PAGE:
This classic adaptation of horror novel Rosemary’s Baby is a modern metropolitan gothic story with a trump card of sensational excess.
What is Rosemary’s Baby about?
Guy and Rosemary Woodhouse are excited to move into The Bramford, an ornate New York apartment block with a notorious history. The eccentric old couple next door seem friendly enough – but when Rosemary falls pregnant she starts to suspect their interest in her unborn child.
Metropolitan gothic chic
At the heart of Rosemary’s Baby lies an urban gothic horror story, complete with foreboding house, sickly housewife and the dread of the unknown. Of course, the whole thing reeks of isolation and paranoia – this despite its cramped New York city backdrop.
The plot is far more explicit with its erotic subtext than, say, Jane Eyre. Yet it similarly relies on whispered secrets, mental fragility, hidden rooms and imprisoned women.
As with other gothic tales, this means protagonist Rosemary Woodhouse (Mia Farrow) is in for a rough ride.
Ultimately Rosemary’s Baby trumps its fantastical gothic origins with a true corker of excess. Rosemary Woodhouse has been chosen to give Satan a son – she just doesn’t know it yet.
Gaslighting: a very grand conspiracy
Rosemary’s gaslighting – her psychological manipulation – is an interesting phenomenon. Like 1997’s The Game, it takes almost an entire city to pull it off. Indeed, as the book Hutch gives her proclaims, they’re All Of Them Witches: it’s a massive clue to what Rosemary doesn’t yet see.
Husband Guy (John Cassavetes) is first to fall for their neighbours’ charms. He’s a struggling actor … at least, until the Castevets intervene. By the end of the film Rosemary deduces they’ve bought his loyalty through career success. Together, the trio use black magic to remove anyone who stands in their way, including Guy’s acting rival and Rosemary’s friend Hutch.
Roman and Minnie Castevet run the Bramford witches coven to serve Satan. They procure Rosemary through Guy to give Satan an Earthly son – a kind of inverse Jesus birth story, and/or a modern re-telling of several Greek myths.
The Castevets and Guy work together to keep Rosemary in the dark, using a combination of drugs and lies to stop her grasping the truth. For instance, Minnie whips up a batch of laced chocolate mousse but Guy manipulates Rosemary into eating it.
The conspiracy stretches much further, however. Everyone in the building appears to be in on it, including the lift attendant. The obstetrician they make Rosemary see is part of the coven. And when she finally escapes to her own doctor, he’s in on it, too.
The deviousness of this strategy is its scale. It isolates Rosemary from her friends, then separates her from her own intuition. She even lives with pain for months because she submits to their wisdom. By the time she realises something isn’t right, she’s on her own.
The coven keeps Rosemary on the verge of mental breakdown to guarantee her pliableness. It also mimics the stages and self-doubt of mental illness. She’s no threat if she can’t tell truth from reality – and if she can’t credibly convince others about what she’s seen.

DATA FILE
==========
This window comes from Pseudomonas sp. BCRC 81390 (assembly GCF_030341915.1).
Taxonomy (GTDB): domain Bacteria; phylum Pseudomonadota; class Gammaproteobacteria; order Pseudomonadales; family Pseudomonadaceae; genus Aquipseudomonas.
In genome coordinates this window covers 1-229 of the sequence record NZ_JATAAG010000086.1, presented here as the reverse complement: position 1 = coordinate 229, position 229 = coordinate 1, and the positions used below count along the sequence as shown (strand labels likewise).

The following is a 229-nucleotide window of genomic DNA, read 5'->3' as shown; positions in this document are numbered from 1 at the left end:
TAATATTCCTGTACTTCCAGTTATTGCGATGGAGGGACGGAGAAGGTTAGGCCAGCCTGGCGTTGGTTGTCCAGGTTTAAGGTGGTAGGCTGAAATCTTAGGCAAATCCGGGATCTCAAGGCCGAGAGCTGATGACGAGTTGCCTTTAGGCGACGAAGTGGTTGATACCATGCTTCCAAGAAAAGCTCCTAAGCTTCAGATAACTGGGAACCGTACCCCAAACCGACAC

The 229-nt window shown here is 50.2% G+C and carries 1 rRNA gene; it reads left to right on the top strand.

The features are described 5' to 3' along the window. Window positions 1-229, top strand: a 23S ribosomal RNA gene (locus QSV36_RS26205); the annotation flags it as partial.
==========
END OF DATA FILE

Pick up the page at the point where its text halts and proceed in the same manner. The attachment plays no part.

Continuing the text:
The path to knowledge
Here, Rosemary’s friend Hutch is the conduit to knowledge, both for her and the audience. Their conversation at the start of the movie reveals The Bramford’s dark history, including accusations of witchcraft and cannibalism. This sets the stage – and our appetites – for what’s to come.
The book Hutch bequeaths Rosemary, All Of Them Witches, is another gateway into hidden knowledge. It explains how covens work and, importantly, how they rely on herbs like tannis root to drug and manipulate others.
Another kind of wordy pursuit helps Rosemary fill in the rest of the blanks: she uses Scrabble tiles to unscramble Roman Castevet’s true name. It’s an anagram for Steven Marcato, and he’s the son the of Adrian Marcato, founder of the original coven.
So knowledge in different ways is potent armour for Rosemary Woodhouse. No wonder satanists and society are in cahoots to keep her in the dark throughout the film.
Is old age inherently scary?
Minnie Castevet’s use of tannis root and other herbs is ambiguous at first. It harks back to witches’ gardens and spells, but also of grandmothers who know best. It also invokes a far older prejudice against traditional female knowledge that pushed healing out of the reach of women and into the hands of male doctors.
There’s also an interesting tension in the movie between learned knowledge and experience. Consider how Rosemary is so young (more of that below). Even Guy is older and more mature, while the Castevets seem positively ancient in comparison.
Finally even Rosemary – another herb, incidentally – has enough. She arranges a party for her own, young friends in a bid to carve out her own power and authority.
See The Nanny for more about how horror films use old age as a shortcut to terror.
Who’s the baby?
Whether or not Mia Farrow was Polanski’s first choice for the role of Rosemary Woodhouse, her presence brings a palpable fragility to the part.